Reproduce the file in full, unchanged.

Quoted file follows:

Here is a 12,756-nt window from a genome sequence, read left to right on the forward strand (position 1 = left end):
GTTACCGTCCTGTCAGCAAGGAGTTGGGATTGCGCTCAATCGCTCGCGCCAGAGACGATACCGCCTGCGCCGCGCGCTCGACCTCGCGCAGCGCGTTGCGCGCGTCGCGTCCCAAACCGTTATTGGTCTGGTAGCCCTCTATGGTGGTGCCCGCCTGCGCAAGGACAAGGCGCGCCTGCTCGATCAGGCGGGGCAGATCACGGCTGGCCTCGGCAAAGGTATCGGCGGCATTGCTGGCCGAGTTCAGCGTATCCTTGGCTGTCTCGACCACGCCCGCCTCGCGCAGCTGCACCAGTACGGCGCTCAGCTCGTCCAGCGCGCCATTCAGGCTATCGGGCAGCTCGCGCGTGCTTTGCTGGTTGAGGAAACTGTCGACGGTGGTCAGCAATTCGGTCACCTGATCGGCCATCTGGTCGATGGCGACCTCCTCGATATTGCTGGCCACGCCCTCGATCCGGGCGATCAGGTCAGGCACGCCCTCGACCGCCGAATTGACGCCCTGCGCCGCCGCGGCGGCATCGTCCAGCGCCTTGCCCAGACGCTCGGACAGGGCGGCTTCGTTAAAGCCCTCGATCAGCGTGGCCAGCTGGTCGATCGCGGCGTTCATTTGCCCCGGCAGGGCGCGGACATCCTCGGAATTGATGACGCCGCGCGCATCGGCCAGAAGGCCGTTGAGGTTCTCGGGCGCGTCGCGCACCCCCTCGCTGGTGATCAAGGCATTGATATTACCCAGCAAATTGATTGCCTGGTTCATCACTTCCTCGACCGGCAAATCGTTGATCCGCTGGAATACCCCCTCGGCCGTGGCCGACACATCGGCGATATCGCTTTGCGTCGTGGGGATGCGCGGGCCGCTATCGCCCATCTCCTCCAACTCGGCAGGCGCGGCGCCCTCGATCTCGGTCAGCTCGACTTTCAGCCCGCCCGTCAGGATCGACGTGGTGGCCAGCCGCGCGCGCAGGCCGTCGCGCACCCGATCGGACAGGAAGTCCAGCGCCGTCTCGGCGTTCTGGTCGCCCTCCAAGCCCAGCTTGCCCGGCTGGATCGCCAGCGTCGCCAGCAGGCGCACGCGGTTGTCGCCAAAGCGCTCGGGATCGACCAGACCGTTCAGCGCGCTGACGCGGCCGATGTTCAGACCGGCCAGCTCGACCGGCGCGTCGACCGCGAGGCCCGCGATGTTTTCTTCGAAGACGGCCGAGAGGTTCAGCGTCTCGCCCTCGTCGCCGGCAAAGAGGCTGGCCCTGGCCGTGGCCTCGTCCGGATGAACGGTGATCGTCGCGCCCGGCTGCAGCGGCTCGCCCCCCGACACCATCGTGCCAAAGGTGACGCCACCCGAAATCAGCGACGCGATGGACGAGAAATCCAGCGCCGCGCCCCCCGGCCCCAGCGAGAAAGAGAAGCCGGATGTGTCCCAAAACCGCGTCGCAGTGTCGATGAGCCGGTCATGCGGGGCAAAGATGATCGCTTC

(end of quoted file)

Here is a 12,756-nt window from a genome sequence, read left to right on the forward strand (position 1 = left end):
GTTACCGTCCTGTCAGCAAGGAGTTGGGATTGCGCTCAATCGCTCGCGCCAGAGACGATACCGCCTGCGCCGCGCGCTCGACCTCGCGCAGCGCGTTGCGCGCGTCGCGTCCCAAACCGTTATTGGTCTGGTAGCCCTCTATGGTGGTGCCCGCCTGCGCAAGGACAAGGCGCGCCTGCTCGATCAGGCGGGGCAGATCACGGCTGGCCTCGGCAAAGGTATCGGCGGCATTGCTGGCCGAGTTCAGCGTATCCTTGGCTGTCTCGACCACGCCCGCCTCGCGCAGCTGCACCAGTACGGCGCTCAGCTCGTCCAGCGCGCCATTCAGGCTATCGGGCAGCTCGCGCGTGCTTTGCTGGTTGAGGAAACTGTCGACGGTGGTCAGCAATTCGGTCACCTGATCGGCCATCTGGTCGATGGCGACCTCCTCGATATTGCTGGCCACGCCCTCGATCCGGGCGATCAGGTCAGGCACGCCCTCGACCGCCGAATTGACGCCCTGCGCCGCCGCGGCGGCATCGTCCAGCGCCTTGCCCAGACGCTCGGACAGGGCGGCTTCGTTAAAGCCCTCGATCAGCGTGGCCAGCTGGTCGATCGCGGCGTTCATTTGCCCCGGCAGGGCGCGGACATCCTCGGAATTGATGACGCCGCGCGCATCGGCCAGAAGGCCGTTGAGGTTCTCGGGCGCGTCGCGCACCCCCTCGCTGGTGATCAAGGCATTGATATTACCCAGCAAATTGATTGCCTGGTTCATCACTTCCTCGACCGGCAAATCGTTGATCCGCTGGAATACCCCCTCGGCCGTGGCCGACACATCGGCGATATCGCTTTGCGTCGTGGGGATGCGCGGGCCGCTATCGCCCATCTCCTCCAACTCGGCAGGCGCGGCGCCCTCGATCTCGGTCAGCTCGACTTTCAGCCCGCCCGTCAGGATCGACGTGGTGGCCAGCCGCGCGCGCAGGCCGTCGCGCACCCGATCGGACAGGAAGTCCAGCGCCGTCTCGGCGTTCTGGTCGCCCTCCAAGCCCAGCTTGCCCGGCTGGATCGCCAGCGTCGCCAGCAGGCGCACGCGGTTGTCGCCAAAGCGCTCGGGATCGACCAGACCGTTCAGCGCGCTGACGCGGCCGATGTTCAGACCGGCCAGCTCGACCGGCGCGTCGACCGCGAGGCCCGCGATGTTTTCTTCGAAGACGGCCGAGAGGTTCAGCGTCTCGCCCTCGTCGCCGGCAAAGAGGCTGGCCCTGGCCGTGGCCTCGTCCGGATGAACGGTGATCGTCGCGCCCGGCTGCAGCGGCTCGCCCCCCGACACCATCGTGCCAAAGGTGACGCCACCCGAAATCAGCGACGCGATGGACGAGAAATCCAGCGCCGCGCCCCCCGGCCCCAGCGAGAAAGAGAAGCCGGATGTGTCCCAAAACCGCGTCGCAGTGTCGATGAGCCGGTCATGCGGGGCAAAGATGATCGCTTC